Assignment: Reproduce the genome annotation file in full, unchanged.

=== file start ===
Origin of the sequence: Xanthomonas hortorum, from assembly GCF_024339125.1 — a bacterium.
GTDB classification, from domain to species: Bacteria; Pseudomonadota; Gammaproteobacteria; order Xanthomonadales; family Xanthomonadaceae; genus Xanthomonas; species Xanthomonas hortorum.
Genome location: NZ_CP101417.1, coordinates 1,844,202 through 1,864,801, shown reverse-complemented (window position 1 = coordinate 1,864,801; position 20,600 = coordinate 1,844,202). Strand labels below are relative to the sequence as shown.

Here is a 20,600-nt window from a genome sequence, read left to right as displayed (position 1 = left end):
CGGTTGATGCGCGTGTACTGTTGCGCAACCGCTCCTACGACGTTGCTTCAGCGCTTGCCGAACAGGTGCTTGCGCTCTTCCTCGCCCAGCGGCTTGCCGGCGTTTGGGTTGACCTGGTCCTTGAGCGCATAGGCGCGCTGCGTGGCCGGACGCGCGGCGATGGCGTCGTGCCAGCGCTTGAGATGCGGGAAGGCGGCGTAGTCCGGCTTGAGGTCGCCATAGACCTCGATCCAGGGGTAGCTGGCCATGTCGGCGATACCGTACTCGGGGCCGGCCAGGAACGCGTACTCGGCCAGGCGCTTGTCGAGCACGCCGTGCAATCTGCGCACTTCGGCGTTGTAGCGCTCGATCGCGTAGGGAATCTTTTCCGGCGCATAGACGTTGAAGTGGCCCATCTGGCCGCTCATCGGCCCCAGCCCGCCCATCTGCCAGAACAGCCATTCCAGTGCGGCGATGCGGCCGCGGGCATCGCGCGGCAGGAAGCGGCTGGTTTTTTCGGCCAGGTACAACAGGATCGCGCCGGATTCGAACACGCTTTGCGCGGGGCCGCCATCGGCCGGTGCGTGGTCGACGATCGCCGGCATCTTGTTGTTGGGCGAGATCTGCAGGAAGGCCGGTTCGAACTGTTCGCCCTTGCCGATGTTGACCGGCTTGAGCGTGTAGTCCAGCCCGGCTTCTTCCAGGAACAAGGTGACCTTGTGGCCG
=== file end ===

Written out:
Origin of the sequence: Xanthomonas hortorum, from assembly GCF_024339125.1 — a bacterium.
GTDB classification, from domain to species: Bacteria; Pseudomonadota; Gammaproteobacteria; order Xanthomonadales; family Xanthomonadaceae; genus Xanthomonas; species Xanthomonas hortorum.
Genome location: NZ_CP101417.1, coordinates 1,844,202 through 1,864,801, shown reverse-complemented (window position 1 = coordinate 1,864,801; position 20,600 = coordinate 1,844,202). Strand labels below are relative to the sequence as shown.

Here is a 20,600-nt window from a genome sequence, read left to right as displayed (position 1 = left end):
CGGTTGATGCGCGTGTACTGTTGCGCAACCGCTCCTACGACGTTGCTTCAGCGCTTGCCGAACAGGTGCTTGCGCTCTTCCTCGCCCAGCGGCTTGCCGGCGTTTGGGTTGACCTGGTCCTTGAGCGCATAGGCGCGCTGCGTGGCCGGACGCGCGGCGATGGCGTCGTGCCAGCGCTTGAGATGCGGGAAGGCGGCGTAGTCCGGCTTGAGGTCGCCATAGACCTCGATCCAGGGGTAGCTGGCCATGTCGGCGATACCGTACTCGGGGCCGGCCAGGAACGCGTACTCGGCCAGGCGCTTGTCGAGCACGCCGTGCAATCTGCGCACTTCGGCGTTGTAGCGCTCGATCGCGTAGGGAATCTTTTCCGGCGCATAGACGTTGAAGTGGCCCATCTGGCCGCTCATCGGCCCCAGCCCGCCCATCTGCCAGAACAGCCATTCCAGTGCGGCGATGCGGCCGCGGGCATCGCGCGGCAGGAAGCGGCTGGTTTTTTCGGCCAGGTACAACAGGATCGCGCCGGATTCGAACACGCTTTGCGCGGGGCCGCCATCGGCCGGTGCGTGGTCGACGATCGCCGGCATCTTGTTGTTGGGCGAGATCTGCAGGAAGGCCGGTTCGAACTGTTCGCCCTTGCCGATGTTGACCGGCTTGAGCGTGTAGTCCAGCCCGGCTTCTTCCAGGAACAAGGTGACCTTGTGGCCG